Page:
Antifreeze Poisoning in Pets 

Antifreeze is a liquid used in vehicles to prevent engines from freezing in the winter and overheating in the summer. However, this substance poses a significant risk to our pets. Antifreeze contains a toxic chemical called ethylene glycol, which can be harmful to both animals and humans. Shockingly, many animals are attracted to the sweet taste of antifreeze and may consume it if given the opportunity. Even a tiny amount of antifreeze is dangerous and potentially deadly for our pets. Read below to explore the dangers of antifreeze and what to do if your pet accidentally ingests it. 

Assessing the Harmful Risks of Antifreeze 

After ingestion, there are three significant stages of poisoning that can be seen with antifreeze. Below are the stages and what to expect during each one: 

Stage 1: Symptoms develop within 30 minutes to 12 hours following ingestion and imitate alcohol poisoning. Signs include incoordination, drooling, vomiting, seizures, and excessive thirst and urination.

Stage 2: Within 12-24 hours after exposure, the second stage begins. Although the initial symptoms of the first stage may seem to have diminished, significant internal damage is ongoing.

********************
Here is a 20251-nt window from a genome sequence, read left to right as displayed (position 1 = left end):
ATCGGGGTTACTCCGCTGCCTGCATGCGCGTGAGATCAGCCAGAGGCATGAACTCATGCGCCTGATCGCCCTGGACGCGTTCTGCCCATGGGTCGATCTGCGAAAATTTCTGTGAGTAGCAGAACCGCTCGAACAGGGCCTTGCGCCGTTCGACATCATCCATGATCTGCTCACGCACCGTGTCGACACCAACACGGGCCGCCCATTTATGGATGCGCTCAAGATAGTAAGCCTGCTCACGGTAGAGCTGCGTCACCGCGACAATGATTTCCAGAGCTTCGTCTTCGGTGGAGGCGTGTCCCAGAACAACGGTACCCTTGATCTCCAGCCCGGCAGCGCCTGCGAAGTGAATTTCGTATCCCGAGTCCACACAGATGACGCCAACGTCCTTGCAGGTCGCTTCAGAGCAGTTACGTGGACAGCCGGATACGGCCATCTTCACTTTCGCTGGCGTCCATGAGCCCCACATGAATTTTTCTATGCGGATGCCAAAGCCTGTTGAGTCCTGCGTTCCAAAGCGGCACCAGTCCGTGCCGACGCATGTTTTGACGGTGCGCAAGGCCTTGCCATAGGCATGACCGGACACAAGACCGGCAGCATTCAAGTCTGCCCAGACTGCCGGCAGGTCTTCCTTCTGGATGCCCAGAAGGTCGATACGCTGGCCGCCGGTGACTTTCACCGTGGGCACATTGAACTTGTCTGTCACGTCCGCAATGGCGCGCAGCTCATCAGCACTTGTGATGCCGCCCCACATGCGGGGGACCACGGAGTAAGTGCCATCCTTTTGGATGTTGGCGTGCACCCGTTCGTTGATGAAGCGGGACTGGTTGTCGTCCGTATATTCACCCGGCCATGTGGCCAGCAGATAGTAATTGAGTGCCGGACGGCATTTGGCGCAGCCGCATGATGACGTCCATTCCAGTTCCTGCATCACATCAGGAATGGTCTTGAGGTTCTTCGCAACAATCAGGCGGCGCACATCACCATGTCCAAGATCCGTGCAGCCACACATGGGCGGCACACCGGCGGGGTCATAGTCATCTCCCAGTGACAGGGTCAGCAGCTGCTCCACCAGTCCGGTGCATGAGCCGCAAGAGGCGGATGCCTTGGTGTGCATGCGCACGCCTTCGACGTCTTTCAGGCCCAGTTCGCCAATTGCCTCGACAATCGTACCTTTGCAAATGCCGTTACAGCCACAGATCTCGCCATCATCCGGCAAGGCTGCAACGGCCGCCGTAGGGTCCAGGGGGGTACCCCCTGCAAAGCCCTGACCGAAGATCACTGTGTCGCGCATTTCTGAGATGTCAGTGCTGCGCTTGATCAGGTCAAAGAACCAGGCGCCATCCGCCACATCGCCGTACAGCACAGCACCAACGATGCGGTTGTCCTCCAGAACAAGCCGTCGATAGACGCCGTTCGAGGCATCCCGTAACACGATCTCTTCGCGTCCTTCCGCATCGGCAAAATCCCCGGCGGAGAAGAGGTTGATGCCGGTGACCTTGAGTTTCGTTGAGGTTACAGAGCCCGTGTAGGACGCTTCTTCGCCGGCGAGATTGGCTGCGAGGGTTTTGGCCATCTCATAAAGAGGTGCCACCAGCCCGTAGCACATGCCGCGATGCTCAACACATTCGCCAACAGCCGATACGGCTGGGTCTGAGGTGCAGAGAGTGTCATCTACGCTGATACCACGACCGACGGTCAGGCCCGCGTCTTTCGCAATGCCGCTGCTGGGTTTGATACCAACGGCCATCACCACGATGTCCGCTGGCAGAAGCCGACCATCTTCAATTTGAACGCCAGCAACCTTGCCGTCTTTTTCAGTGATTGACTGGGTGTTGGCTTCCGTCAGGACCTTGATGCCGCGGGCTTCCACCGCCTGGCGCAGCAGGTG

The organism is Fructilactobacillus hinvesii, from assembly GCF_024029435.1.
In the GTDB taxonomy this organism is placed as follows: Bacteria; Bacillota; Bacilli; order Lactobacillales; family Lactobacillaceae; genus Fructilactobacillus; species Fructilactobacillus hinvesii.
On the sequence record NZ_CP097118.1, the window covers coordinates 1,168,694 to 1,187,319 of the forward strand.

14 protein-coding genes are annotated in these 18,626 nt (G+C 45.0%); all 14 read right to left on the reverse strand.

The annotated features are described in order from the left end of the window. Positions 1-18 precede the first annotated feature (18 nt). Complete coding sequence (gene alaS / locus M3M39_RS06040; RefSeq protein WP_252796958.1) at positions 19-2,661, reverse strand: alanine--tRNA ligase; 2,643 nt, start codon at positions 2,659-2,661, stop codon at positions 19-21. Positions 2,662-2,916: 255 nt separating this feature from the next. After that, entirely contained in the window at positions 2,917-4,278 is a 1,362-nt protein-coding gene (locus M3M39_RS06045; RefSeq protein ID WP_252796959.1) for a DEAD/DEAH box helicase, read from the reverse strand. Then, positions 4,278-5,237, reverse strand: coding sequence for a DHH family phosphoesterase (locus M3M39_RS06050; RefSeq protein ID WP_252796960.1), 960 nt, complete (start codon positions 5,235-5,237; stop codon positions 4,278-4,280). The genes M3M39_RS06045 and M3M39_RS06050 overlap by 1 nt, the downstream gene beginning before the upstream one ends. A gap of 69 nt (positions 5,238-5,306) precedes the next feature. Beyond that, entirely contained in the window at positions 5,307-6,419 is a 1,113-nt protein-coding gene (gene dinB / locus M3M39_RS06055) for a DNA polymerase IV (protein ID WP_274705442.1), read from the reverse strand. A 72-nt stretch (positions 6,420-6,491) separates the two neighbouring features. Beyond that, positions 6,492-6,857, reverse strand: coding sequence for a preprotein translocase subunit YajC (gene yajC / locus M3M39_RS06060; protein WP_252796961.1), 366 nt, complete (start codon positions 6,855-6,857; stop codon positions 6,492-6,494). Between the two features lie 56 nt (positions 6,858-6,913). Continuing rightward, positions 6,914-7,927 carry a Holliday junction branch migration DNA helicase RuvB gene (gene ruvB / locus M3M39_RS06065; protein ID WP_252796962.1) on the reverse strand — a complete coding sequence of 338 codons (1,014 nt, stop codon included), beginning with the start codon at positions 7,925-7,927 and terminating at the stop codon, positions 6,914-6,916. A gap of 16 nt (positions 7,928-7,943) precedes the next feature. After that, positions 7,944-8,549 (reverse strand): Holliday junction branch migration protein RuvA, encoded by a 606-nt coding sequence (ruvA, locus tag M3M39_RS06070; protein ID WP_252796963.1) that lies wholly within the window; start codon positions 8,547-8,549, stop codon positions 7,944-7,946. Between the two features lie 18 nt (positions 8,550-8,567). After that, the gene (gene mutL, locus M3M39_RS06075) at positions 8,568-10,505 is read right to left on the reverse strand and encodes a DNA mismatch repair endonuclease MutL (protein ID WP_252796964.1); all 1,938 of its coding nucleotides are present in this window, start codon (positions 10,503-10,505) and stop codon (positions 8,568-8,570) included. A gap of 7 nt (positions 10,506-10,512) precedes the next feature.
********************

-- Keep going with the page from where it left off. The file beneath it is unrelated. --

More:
Stage 3: Cats experience this stage 12-24 hours after exposure, while dogs experience it 36-72 hours after exposure. In this stage, there is a severe and sudden onset of kidney failure. Symptoms include lack of appetite, lethargy, excessive drooling, vomiting, seizures, and coma. 


In the event that your pet has consumed antifreeze, it is crucial to immediately contact your veterinarian and Pet Poison Helpline at (855) 764-7661. This is considered an emergency and prompt action must be taken to increase the chances of survival. Treatment involves the administration of either the antidote fomepizole or ethanol. It is important to note that fomepizole can be costly, but it is a life-saving option. Dogs should receive this treatment within 8-12 hours after ingesting the antifreeze, while cats should receive it within 3 hours after exposure for it to be effective. Failure to administer treatment within these time frames significantly decreases the chances of survival, therefore aggressive therapy is essential for your pet’s survival.